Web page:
The Old Testament provides us a pattern as to how God will judge us Christians. However, in our case, we are not potentially inheriting a small sliver of land in the Middle East. Rather, Christians who remain faithful will inherit the Kingdom of God. Spiritually, the Kingdom of God is described as a place of “righteousness, peace, and joy in the Holy Spirit” (Rom. 14:17). However, the Kingdom of God is not just a present spiritual reality, but also a future political reality. The future political realty includes ruling with Christ. Paul asked the Corinthians, “Do you not know that the saints will judge the world,” and “Do you not know that we will judge angels?” (1 Cor. 6:2-3).
Ruling with Christ in the future political Kingdom of God is a part of what it means for believers to be “chosen.” The potential for inheriting fantastic blessings awaits every believer in Heaven. However, we must continue in our walk of faith. The New Testament still uses the language of receiving an “inheritance,” and we are, once again, told that receiving one’s inheritance is conditioned upon the believer’s requirement of obedience. As the Apostle Paul taught,
Or do you not know that the unrighteous will not inherit the kingdom of God? Do not be deceived; neither the sexually immoral, nor idolaters, nor adulterers, nor homosexuals, nor thieves, nor the greedy, nor those habitually drunk, nor verbal abusers, nor swindlers, will inherit the kingdom of God. Such were some of you; but you were washed, but you were sanctified, but you were justified in the name of the Lord Jesus Christ and in the Spirit of our God.
(1 Cor. 6:9-11)
In my opinion, none of the aforementioned sins disqualify a believer from going to Heaven after he or she dies. However, if we continue to practice disobedience, we will be disqualified from receiving many wonderful blessings associated with inheriting the Kingdom of God. To inherit the Kingdom of God, we are required to practice obedience.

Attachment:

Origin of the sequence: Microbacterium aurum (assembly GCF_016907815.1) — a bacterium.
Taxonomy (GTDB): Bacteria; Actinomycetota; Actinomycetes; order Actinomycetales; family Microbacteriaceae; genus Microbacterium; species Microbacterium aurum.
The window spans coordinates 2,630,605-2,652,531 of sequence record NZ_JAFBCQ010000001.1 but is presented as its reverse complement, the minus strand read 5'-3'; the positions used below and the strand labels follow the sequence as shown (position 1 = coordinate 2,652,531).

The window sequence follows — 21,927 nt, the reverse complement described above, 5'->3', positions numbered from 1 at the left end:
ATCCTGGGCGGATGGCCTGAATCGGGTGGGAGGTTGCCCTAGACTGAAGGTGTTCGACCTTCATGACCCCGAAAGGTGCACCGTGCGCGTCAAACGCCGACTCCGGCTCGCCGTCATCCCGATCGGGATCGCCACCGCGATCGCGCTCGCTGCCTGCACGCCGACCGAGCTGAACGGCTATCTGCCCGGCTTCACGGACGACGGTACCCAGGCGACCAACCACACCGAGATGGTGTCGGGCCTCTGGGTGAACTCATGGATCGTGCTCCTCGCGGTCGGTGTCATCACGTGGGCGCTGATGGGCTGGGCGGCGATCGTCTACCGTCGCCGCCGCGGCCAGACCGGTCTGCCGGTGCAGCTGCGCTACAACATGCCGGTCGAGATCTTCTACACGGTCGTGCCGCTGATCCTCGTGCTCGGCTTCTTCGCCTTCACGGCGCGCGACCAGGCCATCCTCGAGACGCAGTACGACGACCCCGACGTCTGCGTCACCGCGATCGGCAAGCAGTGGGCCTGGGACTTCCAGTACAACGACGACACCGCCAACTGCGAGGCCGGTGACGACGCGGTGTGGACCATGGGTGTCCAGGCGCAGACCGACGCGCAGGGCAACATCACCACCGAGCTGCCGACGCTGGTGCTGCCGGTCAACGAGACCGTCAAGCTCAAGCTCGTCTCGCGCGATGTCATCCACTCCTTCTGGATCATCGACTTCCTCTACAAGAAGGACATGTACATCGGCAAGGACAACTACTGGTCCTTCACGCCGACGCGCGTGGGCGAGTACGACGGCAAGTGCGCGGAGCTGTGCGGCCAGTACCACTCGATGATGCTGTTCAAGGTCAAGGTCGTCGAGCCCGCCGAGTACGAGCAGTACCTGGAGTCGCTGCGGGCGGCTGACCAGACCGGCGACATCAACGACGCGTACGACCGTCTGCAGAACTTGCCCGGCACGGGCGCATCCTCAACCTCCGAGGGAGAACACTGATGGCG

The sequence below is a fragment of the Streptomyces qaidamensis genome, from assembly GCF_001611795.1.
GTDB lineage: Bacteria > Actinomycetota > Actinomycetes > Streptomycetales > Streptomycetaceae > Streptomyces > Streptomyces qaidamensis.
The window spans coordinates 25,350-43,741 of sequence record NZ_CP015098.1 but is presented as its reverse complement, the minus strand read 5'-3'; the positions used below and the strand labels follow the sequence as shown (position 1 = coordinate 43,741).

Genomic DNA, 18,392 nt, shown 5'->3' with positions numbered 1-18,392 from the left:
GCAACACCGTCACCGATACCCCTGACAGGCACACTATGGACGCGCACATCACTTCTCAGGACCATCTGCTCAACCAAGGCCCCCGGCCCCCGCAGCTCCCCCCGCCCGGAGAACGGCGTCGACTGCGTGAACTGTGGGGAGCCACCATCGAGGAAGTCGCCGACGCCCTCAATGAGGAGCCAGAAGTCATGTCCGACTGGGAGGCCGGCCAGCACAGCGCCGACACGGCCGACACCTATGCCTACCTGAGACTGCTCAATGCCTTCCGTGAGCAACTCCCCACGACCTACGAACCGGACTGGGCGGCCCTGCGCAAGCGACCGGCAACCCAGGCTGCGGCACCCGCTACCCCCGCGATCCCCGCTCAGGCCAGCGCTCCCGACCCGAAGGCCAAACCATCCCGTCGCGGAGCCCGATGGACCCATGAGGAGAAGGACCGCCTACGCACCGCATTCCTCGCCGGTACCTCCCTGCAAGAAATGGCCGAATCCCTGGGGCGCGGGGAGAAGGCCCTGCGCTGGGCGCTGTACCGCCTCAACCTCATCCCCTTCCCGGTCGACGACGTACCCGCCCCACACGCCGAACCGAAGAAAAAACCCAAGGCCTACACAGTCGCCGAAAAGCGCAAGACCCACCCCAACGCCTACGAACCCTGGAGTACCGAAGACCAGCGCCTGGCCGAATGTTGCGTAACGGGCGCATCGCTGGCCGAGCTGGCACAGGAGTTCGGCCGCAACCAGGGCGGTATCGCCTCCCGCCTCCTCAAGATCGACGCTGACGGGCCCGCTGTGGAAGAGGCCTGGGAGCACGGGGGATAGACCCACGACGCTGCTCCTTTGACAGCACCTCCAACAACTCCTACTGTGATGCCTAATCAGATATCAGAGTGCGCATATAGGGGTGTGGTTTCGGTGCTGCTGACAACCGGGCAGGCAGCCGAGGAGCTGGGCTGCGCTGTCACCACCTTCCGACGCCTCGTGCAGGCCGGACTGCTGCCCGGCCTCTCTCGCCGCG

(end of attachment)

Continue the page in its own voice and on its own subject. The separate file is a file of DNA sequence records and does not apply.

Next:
As described above, the New Testament idea of obtaining an inheritance in the Kingdom of God was built on the Old Testament idea of obtaining an inheritance in the Promised Land. In my opinion, the blessings associated with the Kingdom of God can include both the concrete and the abstract, like both material blessings and immaterial honor. Of course, God, in His sovereignty, is the source of all blessings to us, individually and collectively. Just like the Israelites’ inheritance in the Promised Land, our inheritance in the Kingdom of God is something that we can receive both now and in the future. Paul told the Ephesians, “And now I entrust you to God and to the word of His grace, which is able to build you up and to give you the inheritance among all those who are sanctified” (Acts 20:32). Paul explained to King Agrippa that God had sent Paul to the Gentiles “to open their eyes so that they may turn from darkness to light, and from the power of Satan to God, that they may receive the forgiveness of sin and an inheritance among those who have been sanctified by faith in Me” (Acts 26:18). Paul explained that the Holy Spirit is the first installment and guarantee of the existence of our inheritance (Eph. 1:13-14). Paul prayed that our hearts would be enlightened so that we would know “the hope of His calling, [and] what are the riches of the glory of His inheritance in the saints” (Eph. 1:18). At Ephesians 5:5, The Apostle Paul reiterated, “For this you know with certainty, that no sexually immoral or impure or greedy person, which amounts to an idolator, has an inheritance in the kingdom of God and Christ.”
In his letter to the Colossians, Paul struck a similar cord. Paul said that we should give thanks to the Father, who has qualified us to share in the inheritance of the saints (Col. 1:12). Every believer is qualified, but we must continue in our walk of faith to fully share in the Kingdom of God. We must not retreat from our spiritual life. Paul also instructed the Colossians,
Whatever you do, do your work heartily, as for the Lord and not for people, knowing that it is from the Lord that you will receive the reward of the inheritance. It is the Lord Christ whom you serve. For the one who does wrong will receive the consequences of the wrong which he has done, and that without partiality.
We will be held accountable for our decisions and our priorities, and the ramifications for those decisions and priorities will be experienced both in this life and the next. Yes, “The Lord is slow to anger and abundant in mercy, forgiving wrongdoing and violation of His Law, but He will by no means leave the guilty unpunished …” (Num. 14:18). And yes, He will do all of the forgoing when He judges mankind. Entering into and remaining in the Promised Land is a powerful Biblical Image of the believer growing to spiritual maturity and remaining faithful to God.